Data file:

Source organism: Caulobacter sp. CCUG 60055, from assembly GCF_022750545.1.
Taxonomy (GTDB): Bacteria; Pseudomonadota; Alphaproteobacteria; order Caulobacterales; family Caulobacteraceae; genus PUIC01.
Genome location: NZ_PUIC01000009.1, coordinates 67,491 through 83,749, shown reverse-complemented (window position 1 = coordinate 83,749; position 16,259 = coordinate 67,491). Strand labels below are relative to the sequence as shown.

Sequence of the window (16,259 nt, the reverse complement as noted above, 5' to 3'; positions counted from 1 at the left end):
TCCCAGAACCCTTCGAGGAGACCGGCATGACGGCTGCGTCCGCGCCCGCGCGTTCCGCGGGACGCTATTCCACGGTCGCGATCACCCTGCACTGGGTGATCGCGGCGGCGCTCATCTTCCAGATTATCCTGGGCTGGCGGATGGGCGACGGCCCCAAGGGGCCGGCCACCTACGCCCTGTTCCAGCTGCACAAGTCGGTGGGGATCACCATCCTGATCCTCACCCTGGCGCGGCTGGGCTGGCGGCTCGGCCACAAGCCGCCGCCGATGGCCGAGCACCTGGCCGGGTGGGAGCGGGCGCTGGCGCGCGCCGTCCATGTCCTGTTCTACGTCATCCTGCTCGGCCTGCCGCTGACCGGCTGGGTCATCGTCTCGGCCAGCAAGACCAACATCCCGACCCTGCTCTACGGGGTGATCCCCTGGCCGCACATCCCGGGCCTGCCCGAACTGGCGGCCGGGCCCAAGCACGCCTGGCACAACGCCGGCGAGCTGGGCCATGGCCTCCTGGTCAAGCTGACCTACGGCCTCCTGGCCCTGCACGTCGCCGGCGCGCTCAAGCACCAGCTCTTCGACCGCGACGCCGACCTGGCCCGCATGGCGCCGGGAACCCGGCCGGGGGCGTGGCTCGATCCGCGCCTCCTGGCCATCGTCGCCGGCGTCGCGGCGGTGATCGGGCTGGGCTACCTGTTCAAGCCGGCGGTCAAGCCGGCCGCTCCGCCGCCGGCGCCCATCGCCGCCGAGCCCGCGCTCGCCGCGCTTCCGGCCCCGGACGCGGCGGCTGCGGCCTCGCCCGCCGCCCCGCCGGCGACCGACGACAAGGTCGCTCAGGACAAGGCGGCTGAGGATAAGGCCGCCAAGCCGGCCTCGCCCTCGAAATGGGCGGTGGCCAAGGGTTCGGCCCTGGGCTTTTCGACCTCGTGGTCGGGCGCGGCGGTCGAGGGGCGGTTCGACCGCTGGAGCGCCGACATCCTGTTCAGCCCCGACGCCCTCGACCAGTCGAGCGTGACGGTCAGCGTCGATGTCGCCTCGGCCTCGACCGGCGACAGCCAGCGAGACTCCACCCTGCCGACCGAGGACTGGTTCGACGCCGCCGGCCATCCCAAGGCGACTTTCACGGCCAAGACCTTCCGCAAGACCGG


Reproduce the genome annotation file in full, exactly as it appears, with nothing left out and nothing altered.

Source organism: Caulobacter sp. CCUG 60055, from assembly GCF_022750545.1.
Taxonomy (GTDB): Bacteria; Pseudomonadota; Alphaproteobacteria; order Caulobacterales; family Caulobacteraceae; genus PUIC01.
Genome location: NZ_PUIC01000009.1, coordinates 67,491 through 83,749, shown reverse-complemented (window position 1 = coordinate 83,749; position 16,259 = coordinate 67,491). Strand labels below are relative to the sequence as shown.

Sequence of the window (16,259 nt, the reverse complement as noted above, 5' to 3'; positions counted from 1 at the left end):
TCCCAGAACCCTTCGAGGAGACCGGCATGACGGCTGCGTCCGCGCCCGCGCGTTCCGCGGGACGCTATTCCACGGTCGCGATCACCCTGCACTGGGTGATCGCGGCGGCGCTCATCTTCCAGATTATCCTGGGCTGGCGGATGGGCGACGGCCCCAAGGGGCCGGCCACCTACGCCCTGTTCCAGCTGCACAAGTCGGTGGGGATCACCATCCTGATCCTCACCCTGGCGCGGCTGGGCTGGCGGCTCGGCCACAAGCCGCCGCCGATGGCCGAGCACCTGGCCGGGTGGGAGCGGGCGCTGGCGCGCGCCGTCCATGTCCTGTTCTACGTCATCCTGCTCGGCCTGCCGCTGACCGGCTGGGTCATCGTCTCGGCCAGCAAGACCAACATCCCGACCCTGCTCTACGGGGTGATCCCCTGGCCGCACATCCCGGGCCTGCCCGAACTGGCGGCCGGGCCCAAGCACGCCTGGCACAACGCCGGCGAGCTGGGCCATGGCCTCCTGGTCAAGCTGACCTACGGCCTCCTGGCCCTGCACGTCGCCGGCGCGCTCAAGCACCAGCTCTTCGACCGCGACGCCGACCTGGCCCGCATGGCGCCGGGAACCCGGCCGGGGGCGTGGCTCGATCCGCGCCTCCTGGCCATCGTCGCCGGCGTCGCGGCGGTGATCGGGCTGGGCTACCTGTTCAAGCCGGCGGTCAAGCCGGCCGCTCCGCCGCCGGCGCCCATCGCCGCCGAGCCCGCGCTCGCCGCGCTTCCGGCCCCGGACGCGGCGGCTGCGGCCTCGCCCGCCGCCCCGCCGGCGACCGACGACAAGGTCGCTCAGGACAAGGCGGCTGAGGATAAGGCCGCCAAGCCGGCCTCGCCCTCGAAATGGGCGGTGGCCAAGGGTTCGGCCCTGGGCTTTTCGACCTCGTGGTCGGGCGCGGCGGTCGAGGGGCGGTTCGACCGCTGGAGCGCCGACATCCTGTTCAGCCCCGACGCCCTCGACCAGTCGAGCGTGACGGTCAGCGTCGATGTCGCCTCGGCCTCGACCGGCGACAGCCAGCGAGACTCCACCCTGCCGACCGAGGACTGGTTCGACGCCGCCGGCCATCCCAAGGCGACTTTCACGGCCAAGACCTTCCGCAAGACCGG